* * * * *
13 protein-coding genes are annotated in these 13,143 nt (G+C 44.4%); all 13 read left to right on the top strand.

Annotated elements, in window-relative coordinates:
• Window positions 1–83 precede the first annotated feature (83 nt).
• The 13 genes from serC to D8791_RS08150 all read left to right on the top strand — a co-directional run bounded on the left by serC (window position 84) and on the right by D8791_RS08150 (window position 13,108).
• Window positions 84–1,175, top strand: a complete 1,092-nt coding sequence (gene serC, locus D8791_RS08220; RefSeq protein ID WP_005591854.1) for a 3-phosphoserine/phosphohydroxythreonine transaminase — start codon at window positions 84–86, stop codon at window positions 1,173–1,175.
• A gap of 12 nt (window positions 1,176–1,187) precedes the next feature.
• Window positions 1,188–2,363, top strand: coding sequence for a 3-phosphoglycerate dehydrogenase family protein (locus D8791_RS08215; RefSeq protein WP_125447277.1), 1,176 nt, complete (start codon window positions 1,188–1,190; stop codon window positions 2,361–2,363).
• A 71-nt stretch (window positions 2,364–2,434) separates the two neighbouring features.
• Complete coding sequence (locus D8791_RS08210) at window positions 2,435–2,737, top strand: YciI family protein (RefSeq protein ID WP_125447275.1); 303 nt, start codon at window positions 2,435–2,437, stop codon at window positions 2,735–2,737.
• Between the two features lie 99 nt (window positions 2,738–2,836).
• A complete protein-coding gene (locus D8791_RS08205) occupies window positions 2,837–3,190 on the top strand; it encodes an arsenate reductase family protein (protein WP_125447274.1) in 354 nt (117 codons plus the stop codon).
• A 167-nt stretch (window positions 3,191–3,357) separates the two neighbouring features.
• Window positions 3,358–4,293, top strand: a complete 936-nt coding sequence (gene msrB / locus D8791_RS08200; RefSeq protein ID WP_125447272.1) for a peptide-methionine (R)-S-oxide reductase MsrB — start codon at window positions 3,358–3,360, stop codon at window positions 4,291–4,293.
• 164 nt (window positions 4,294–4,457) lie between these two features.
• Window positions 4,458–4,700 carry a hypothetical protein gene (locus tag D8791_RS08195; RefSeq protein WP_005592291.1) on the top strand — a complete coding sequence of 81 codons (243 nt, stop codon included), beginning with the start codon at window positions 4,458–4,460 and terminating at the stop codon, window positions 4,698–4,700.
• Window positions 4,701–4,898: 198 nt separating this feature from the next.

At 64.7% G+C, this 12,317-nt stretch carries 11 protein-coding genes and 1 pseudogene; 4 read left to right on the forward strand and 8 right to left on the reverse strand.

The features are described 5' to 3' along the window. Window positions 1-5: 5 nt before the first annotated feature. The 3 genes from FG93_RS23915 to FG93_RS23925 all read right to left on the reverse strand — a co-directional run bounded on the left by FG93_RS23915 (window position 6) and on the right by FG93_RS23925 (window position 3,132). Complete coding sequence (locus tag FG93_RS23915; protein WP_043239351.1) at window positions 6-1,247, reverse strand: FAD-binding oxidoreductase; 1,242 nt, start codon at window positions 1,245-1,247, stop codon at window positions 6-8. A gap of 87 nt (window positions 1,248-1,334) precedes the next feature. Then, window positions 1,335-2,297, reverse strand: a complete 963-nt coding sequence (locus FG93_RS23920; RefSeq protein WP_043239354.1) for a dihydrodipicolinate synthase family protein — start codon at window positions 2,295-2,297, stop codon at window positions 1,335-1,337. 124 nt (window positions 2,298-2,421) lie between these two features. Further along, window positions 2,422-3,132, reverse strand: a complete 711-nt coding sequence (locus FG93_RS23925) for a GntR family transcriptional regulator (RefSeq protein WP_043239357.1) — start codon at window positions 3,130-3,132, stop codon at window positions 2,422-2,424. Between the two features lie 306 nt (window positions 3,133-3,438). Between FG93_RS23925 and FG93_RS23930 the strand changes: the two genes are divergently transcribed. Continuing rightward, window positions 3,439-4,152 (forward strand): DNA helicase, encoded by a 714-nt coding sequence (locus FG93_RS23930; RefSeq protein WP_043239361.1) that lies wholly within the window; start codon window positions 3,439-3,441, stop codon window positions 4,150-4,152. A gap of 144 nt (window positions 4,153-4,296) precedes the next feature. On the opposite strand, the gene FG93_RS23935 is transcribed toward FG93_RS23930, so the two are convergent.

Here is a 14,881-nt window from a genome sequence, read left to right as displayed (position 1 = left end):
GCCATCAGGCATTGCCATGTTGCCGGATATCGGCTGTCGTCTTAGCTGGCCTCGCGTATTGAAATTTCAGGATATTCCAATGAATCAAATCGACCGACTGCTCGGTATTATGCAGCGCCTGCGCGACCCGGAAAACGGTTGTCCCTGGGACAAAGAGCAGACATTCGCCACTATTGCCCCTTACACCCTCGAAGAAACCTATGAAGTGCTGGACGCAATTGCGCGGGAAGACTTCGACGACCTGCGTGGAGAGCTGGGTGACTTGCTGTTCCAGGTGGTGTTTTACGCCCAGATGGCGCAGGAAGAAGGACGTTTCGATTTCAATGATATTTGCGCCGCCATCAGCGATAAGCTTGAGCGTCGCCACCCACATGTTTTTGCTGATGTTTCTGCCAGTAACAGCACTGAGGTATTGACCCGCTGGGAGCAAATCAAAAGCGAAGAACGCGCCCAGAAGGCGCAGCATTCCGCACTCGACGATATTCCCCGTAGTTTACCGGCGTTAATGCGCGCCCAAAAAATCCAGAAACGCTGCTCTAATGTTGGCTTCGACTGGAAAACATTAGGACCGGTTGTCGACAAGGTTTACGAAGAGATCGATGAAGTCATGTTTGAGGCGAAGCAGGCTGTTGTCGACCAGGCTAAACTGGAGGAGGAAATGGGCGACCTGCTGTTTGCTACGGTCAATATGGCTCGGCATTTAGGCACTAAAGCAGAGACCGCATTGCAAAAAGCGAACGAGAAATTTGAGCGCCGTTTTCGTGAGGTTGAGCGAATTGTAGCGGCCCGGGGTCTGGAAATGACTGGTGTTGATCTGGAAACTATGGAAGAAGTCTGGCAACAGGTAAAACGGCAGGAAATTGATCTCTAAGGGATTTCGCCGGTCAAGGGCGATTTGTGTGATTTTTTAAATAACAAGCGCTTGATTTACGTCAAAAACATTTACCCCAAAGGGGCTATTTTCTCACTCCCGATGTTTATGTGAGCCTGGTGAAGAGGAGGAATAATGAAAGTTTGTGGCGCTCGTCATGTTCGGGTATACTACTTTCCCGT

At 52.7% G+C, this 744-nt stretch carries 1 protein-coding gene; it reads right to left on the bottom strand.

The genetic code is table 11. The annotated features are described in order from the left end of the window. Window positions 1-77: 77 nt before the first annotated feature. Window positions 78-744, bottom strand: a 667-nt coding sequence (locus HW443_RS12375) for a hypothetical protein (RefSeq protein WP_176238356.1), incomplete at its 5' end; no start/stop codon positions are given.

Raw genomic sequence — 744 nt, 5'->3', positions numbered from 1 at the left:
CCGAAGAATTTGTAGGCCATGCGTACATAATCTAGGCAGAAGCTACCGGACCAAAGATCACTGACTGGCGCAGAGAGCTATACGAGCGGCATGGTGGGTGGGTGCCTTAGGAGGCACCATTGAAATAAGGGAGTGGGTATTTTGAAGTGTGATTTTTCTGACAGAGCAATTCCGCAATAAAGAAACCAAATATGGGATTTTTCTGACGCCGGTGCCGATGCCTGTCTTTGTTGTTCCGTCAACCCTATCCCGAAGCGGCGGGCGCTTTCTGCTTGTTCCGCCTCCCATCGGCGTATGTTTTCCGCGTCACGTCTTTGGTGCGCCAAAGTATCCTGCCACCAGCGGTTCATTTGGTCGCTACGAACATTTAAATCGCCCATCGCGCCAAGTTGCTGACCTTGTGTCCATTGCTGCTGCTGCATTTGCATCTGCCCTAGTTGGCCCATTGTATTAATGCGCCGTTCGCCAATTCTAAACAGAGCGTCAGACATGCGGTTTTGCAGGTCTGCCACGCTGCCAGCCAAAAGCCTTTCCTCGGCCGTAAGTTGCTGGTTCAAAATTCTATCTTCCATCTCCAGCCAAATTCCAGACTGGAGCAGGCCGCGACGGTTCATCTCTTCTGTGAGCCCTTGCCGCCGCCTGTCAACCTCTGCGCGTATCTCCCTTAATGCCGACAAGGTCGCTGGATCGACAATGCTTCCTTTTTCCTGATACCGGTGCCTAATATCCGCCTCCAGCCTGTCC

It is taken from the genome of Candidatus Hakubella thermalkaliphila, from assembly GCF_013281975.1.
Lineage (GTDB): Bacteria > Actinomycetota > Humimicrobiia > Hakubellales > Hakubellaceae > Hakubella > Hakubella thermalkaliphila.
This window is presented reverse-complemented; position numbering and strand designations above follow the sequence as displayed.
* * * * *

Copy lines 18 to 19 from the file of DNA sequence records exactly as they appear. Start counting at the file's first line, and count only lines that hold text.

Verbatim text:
The features are described 5' to 3' along the window. Window positions 1-5: 5 nt before the first annotated feature. The 3 genes from FG93_RS23915 to FG93_RS23925 all read right to left on the reverse strand — a co-directional run bounded on the left by FG93_RS23915 (window position 6) and on the right by FG93_RS23925 (window position 3,132). Complete coding sequence (locus tag FG93_RS23915; protein WP_043239351.1) at window positions 6-1,247, reverse strand: FAD-binding oxidoreductase; 1,242 nt, start codon at window positions 1,245-1,247, stop codon at window positions 6-8. A gap of 87 nt (window positions 1,248-1,334) precedes the next feature. Then, window positions 1,335-2,297, reverse strand: a complete 963-nt coding sequence (locus FG93_RS23920; RefSeq protein WP_043239354.1) for a dihydrodipicolinate synthase family protein — start codon at window positions 2,295-2,297, stop codon at window positions 1,335-1,337. 124 nt (window positions 2,298-2,421) lie between these two features. Further along, window positions 2,422-3,132, reverse strand: a complete 711-nt coding sequence (locus FG93_RS23925) for a GntR family transcriptional regulator (RefSeq protein WP_043239357.1) — start codon at window positions 3,130-3,132, stop codon at window positions 2,422-2,424. Between the two features lie 306 nt (window positions 3,133-3,438). Between FG93_RS23925 and FG93_RS23930 the strand changes: the two genes are divergently transcribed. Continuing rightward, window positions 3,439-4,152 (forward strand): DNA helicase, encoded by a 714-nt coding sequence (locus FG93_RS23930; RefSeq protein WP_043239361.1) that lies wholly within the window; start codon window positions 3,439-3,441, stop codon window positions 4,150-4,152. A gap of 144 nt (window positions 4,153-4,296) precedes the next feature. On the opposite strand, the gene FG93_RS23935 is transcribed toward FG93_RS23930, so the two are convergent.

Here is a 14,881-nt window from a genome sequence, read left to right as displayed (position 1 = left end):